The Munster wing must recognise that and simply carry the ball himself, given that O’Donoghue has not offered a switch line to move the ball back infield.

It’s uncharacteristic of Earls to throw this kind of pressurising pass to a teammate, particularly in this area of the pitch.

That said, we must go back to how the ball got to Earls in assessing this attacking failing. Munster are always going to need depth in this instance if they want to get the ball outside the edge of Connacht’s frontline defence, but they allow the westerners to drift too easily here.

[image alt="Holland" src="" width="630" height="355" title="" class="alignnone" /end]

Holland begins the phase deep off the gainline, giving himself time to pass the ball, but also allowing Connacht to immediately read where it’s going. Sherry and Donnacha Ryan either side of Holland are essentially rendered meaningless as Connacht can drift straight off, even before Holland has passed.

The ball arrives to Scannell as he runs a diagonal line towards the touchline, essentially leading the defence where it ends up.

[image alt="Scannell" src="" width="630" height="352" title="" class="alignnone" /end]

If Scannell can add in even the hint of a straightening step here before he passes, it’s going to force Sean O’Brien and O’Leary into an uncomfortable position.

By adding in that straightening step, Scannell can make O’Brien worry about his inside shoulder, perhaps just hesitating or even planting his feet. That in turn exposes O’Leary, who will have to make a decision about slowing his drift as he suddenly feels alone.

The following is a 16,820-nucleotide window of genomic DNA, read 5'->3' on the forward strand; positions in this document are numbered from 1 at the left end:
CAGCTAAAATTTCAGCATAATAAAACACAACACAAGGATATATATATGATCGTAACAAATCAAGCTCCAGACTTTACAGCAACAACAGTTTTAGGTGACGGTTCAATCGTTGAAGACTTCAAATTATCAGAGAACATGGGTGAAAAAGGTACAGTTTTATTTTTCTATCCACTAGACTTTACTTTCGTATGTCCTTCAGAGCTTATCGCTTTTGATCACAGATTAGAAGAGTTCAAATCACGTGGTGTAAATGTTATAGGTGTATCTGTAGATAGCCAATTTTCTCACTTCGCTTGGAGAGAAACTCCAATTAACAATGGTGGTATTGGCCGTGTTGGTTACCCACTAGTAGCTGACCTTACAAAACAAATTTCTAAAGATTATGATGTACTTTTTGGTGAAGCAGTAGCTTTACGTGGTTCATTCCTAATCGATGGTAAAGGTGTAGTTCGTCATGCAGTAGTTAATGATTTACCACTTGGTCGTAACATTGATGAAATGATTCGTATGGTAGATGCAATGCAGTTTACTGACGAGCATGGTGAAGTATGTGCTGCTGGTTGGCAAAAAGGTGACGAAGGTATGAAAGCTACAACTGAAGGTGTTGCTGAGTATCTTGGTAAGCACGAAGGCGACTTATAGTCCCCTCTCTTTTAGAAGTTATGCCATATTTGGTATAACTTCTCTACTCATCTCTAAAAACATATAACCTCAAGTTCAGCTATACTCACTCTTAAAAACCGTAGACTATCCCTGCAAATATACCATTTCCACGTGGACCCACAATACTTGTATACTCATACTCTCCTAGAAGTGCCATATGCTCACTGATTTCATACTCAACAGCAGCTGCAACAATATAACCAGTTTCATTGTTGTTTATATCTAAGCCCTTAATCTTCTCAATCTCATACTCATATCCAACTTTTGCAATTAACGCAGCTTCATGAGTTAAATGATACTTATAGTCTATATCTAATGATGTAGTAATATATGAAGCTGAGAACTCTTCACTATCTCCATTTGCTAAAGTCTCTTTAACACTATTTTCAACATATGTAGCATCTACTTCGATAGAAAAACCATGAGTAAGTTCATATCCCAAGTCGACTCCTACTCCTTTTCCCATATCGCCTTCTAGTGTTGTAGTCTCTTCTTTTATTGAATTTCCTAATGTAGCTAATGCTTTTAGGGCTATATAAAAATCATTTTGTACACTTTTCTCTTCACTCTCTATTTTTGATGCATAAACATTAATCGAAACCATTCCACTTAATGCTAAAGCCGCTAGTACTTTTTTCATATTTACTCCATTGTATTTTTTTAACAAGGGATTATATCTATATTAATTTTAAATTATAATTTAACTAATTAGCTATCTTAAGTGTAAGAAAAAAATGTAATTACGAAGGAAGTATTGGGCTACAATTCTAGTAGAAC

If that occurs, it’s a clear 3-on-2 for Munster in this shot above, with O’Donoghue then making it a 4-on-3 as Adeolokun comes up to join the stressed line.

These are small details for Munster – a slightly later pass from Holland closer to the gainline and a straightening step from Scannell – but they can make a big difference.

It is indeed a game of fine margins, and coaches picking up on these details and correcting them can be the difference between getting tackled into touch and making big yardage up the five-metre channel against a stretched defence.

[image alt="Into Tocuh" src="" width="630" height="355" title="" class="alignnone" /end]

Damagingly for Munster, they were still having a poor outcome as they moved the ball wide heading into the final quarter.

The incident above followed several other examples where the southern province were choke tackled, knocked the ball on or gave up turnover penalties to the jackal in these 15-metre channels.

At no point did the focus or execution appear to change for Munster, as might be expected when a particular tactic clearly isn’t working. Instead, Foley’s men continued to make errors on the outside edge and relieve Connacht of defensive pressure.

Symptom of the malaise

Conceding 15 penalties to Connacht’s eight last weekend was also costly for Munster, particularly given that they lost those two players to the sin bin leading into half time.

Whatever about the nature of Cronin’s sin binning at scrum time, some of the other penalties Munster gave up were truly hard to fathom.

[image alt="Stander" src="" width="630" height="355" title="" class="alignnone" /end]

CJ Stander is an Ireland international who understands the ruck well, but in the instance above he concedes the penalty despite two warnings of “Leave it!” from referee Ben Whitehouse.

Indeed, Stander’s own teammates – Sherry and Ryan – end up shouting at him to get his hands off the ball.

Why is a Test-class player like Stander making this kind of indisciplined decision for Munster?